Newseum Honors Two Hamas ‘Journalists’
And then stonewalls reporters asking about it
During last year’s Operation Pillar of Defense, three Palestinian terrorists were killed when an Israeli airstrike struck their car while traveling in a convoy in Gaza. It was reported at the time and parroted by the Reuters, AP, AFP that the two men were not terrorists, but journalists driving in a car that was clearly marked ‘TV.’ The Times‘ David Carr wrote a story in which he led with their deaths as emblems of intrepid journalists targeted by forces that sought to use war as a cover to kill journalists. On A-1, Israel was implicated.
As I argued at the time, Carr and others were wrong to honor the men as fallen truth-tellers because…well…for two of the men their “media outlet” was a state-run Hamas organ that had been designated as a terrorist organization by the United States government in 2010 for glorifying civilian murder and indoctrinating children to become suicide bombers.
“Al-Aqsa is a primary Hamas media outlet and airs programs and music videos designed to recruit children to become Hamas armed fighters and suicide bombers upon reaching adulthood,” notes the 2010 press release. “‘Treasury will not distinguish between a business financed and controlled by a terrorist group, such as Al-Aqsa Television, and the terrorist group itself,’ [Treasury Secretary Stuart] Levey said.”
(By the way, the third “journalist” in the car, Mohamed Abu Aisha, named and dismissed by Carr as the director of a private educational Palestinian radio program, was identified on the Islamic Jihad website as a uniformed member of its military.)
Naturally, several months later, when the two Al-Aqsa “journalists” were honored by the swank Pennsylvania Avenue Newseum, who added them to their Journalists’ Memorial this week, an uproar ensued. (The Foundation for the Defense of Democracies is already considering pulling out of an event there.)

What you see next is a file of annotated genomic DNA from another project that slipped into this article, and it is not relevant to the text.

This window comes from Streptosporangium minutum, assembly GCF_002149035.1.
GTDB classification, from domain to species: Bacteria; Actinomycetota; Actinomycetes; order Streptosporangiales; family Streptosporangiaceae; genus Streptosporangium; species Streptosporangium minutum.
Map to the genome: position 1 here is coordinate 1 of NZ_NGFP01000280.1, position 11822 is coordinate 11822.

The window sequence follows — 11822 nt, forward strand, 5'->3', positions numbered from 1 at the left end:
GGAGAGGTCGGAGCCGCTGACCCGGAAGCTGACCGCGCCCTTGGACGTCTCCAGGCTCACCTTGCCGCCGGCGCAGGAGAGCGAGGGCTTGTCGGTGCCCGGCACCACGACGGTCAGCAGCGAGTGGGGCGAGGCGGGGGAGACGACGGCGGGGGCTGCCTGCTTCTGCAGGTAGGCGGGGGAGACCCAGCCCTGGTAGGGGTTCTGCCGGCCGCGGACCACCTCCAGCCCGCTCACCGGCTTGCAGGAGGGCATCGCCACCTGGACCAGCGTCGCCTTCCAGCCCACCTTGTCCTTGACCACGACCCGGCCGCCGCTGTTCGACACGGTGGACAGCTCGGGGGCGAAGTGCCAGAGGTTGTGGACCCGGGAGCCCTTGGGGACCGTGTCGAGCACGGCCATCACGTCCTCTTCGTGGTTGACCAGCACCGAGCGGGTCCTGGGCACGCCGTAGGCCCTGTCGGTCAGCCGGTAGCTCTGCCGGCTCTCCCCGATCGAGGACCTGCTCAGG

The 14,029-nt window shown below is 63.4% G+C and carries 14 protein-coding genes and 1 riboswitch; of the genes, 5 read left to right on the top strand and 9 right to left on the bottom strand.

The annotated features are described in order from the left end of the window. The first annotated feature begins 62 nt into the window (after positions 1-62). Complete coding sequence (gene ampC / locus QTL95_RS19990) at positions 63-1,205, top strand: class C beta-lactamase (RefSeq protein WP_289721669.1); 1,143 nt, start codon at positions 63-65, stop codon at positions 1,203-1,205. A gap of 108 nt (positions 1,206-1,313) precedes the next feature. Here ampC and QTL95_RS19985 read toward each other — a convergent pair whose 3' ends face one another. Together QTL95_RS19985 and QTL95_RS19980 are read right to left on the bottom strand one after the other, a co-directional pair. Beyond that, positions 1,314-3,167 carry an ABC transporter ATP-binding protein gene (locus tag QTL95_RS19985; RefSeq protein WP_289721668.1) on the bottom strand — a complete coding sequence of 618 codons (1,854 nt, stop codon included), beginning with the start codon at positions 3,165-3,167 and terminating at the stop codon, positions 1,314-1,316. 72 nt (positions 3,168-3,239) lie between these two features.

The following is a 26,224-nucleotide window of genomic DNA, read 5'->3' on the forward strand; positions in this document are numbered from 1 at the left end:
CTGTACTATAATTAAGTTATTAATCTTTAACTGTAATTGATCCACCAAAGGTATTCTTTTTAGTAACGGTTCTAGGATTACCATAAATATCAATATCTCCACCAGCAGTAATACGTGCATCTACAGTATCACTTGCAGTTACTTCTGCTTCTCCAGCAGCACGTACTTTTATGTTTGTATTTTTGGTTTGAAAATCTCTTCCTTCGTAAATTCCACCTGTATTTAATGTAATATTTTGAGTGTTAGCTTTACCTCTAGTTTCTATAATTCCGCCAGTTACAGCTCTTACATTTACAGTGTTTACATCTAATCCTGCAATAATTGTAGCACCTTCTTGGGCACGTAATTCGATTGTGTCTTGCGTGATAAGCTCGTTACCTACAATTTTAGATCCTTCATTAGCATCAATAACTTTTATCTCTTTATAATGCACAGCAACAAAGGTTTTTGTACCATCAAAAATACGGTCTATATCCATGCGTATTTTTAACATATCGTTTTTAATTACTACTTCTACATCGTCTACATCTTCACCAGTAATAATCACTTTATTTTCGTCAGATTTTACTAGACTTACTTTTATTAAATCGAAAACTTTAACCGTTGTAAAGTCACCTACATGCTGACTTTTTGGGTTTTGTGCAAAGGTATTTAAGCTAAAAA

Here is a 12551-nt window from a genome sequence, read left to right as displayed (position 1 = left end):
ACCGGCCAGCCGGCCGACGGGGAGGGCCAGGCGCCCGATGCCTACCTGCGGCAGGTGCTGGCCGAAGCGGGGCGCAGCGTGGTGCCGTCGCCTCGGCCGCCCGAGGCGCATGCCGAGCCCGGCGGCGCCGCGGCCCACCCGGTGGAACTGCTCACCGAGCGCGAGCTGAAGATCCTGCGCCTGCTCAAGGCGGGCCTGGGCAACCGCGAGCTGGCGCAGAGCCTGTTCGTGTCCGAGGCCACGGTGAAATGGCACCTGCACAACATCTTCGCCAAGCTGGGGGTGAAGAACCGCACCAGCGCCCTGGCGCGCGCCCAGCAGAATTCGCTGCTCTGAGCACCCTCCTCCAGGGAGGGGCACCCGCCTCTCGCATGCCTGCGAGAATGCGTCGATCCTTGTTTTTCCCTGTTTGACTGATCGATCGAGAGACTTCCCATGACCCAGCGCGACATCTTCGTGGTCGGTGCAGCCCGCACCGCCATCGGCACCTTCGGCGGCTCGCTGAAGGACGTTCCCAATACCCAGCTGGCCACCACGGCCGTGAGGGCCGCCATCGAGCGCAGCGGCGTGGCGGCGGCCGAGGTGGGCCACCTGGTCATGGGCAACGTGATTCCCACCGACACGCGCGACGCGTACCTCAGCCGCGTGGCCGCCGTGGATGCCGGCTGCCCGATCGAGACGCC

The most ridiculous part of the ordeal? When I reached out to the Newseum–which honors the principles of journalism–for a comment, they stonewalled me and other journalists. A very nice media relations person who couldn’t speak on the matter explained that someone else would call to respond to questions and when that never happened, I was promised a statement about the controversy instead. Here is part of that statement:
The Newseum Journalists Memorial recognizes 2,246 journalists who died or were killed while reporting the news. To be listed on the memorial, an individual must have been a contributor of news, commentary or photography to a news outlet; an editor or news executive; a producer, camera operator, sound engineer or other member of a broadcast crew; or a documentary filmmaker.
Hussam Salama and Mahmoud Al-Kumi were cameramen in a car clearly marked “TV.” The Committee to Protect Journalists, Reporters Without Borders and The World Association of Newspapers and News Publishers all consider these men journalists killed in the line duty.
The Journalists Memorial selection committee conducts case-by-case reviews using the above criteria.
The Newseum also lists the two men as having been killed in Israel, which is obviously untrue. They were killed in Hamas-run Gaza, where there is no free press, and Al-Aqsa TV is free to broadcast things like this:
Update: An earlier version of this post misidentified Hammed Shamalah, a senior Palestinian Islamic Jihad commander, who was killed in an Israeli airstrike while driving in a car that was marked “TV.” Al-Aqsa’s Hussam Salama, named a Hamas operative, was killed a day later. We apologize for the error.
Daily rate: $2
Monthly rate: $18
Yearly rate: $180
WAIT, WHY DO I HAVE TO PAY TO COMMENT?
Tablet is committed to bringing you the best, smartest, most enlightening and entertaining reporting and writing on Jewish life, all free of charge. We take pride in our community of readers, and are thrilled that you choose to engage with us in a way that is both thoughtful and thought-provoking. But the Internet, for all of its wonders, poses challenges to civilized and constructive discussion, allowing vocal—and, often, anonymous—minorities to drag it down with invective (and worse). Starting today, then, we are asking people who'd like to post comments on the site to pay a nominal fee—less a paywall than a gesture of your own commitment to the cause of great conversation. All proceeds go to helping us bring you the ambitious journalism that brought you here in the first place.
I NEED TO BE HEARD! BUT I DONT WANT TO PAY.
Readers can still interact with us free of charge via Facebook, Twitter, and our other social media channels, or write to us at email@example.com. Each week, we’ll select the best letters and publish them in a new letters to the editor feature on the Scroll.
We hope this new largely symbolic measure will help us create a more pleasant and cultivated environment for all of our readers, and, as always, we thank you deeply for your support.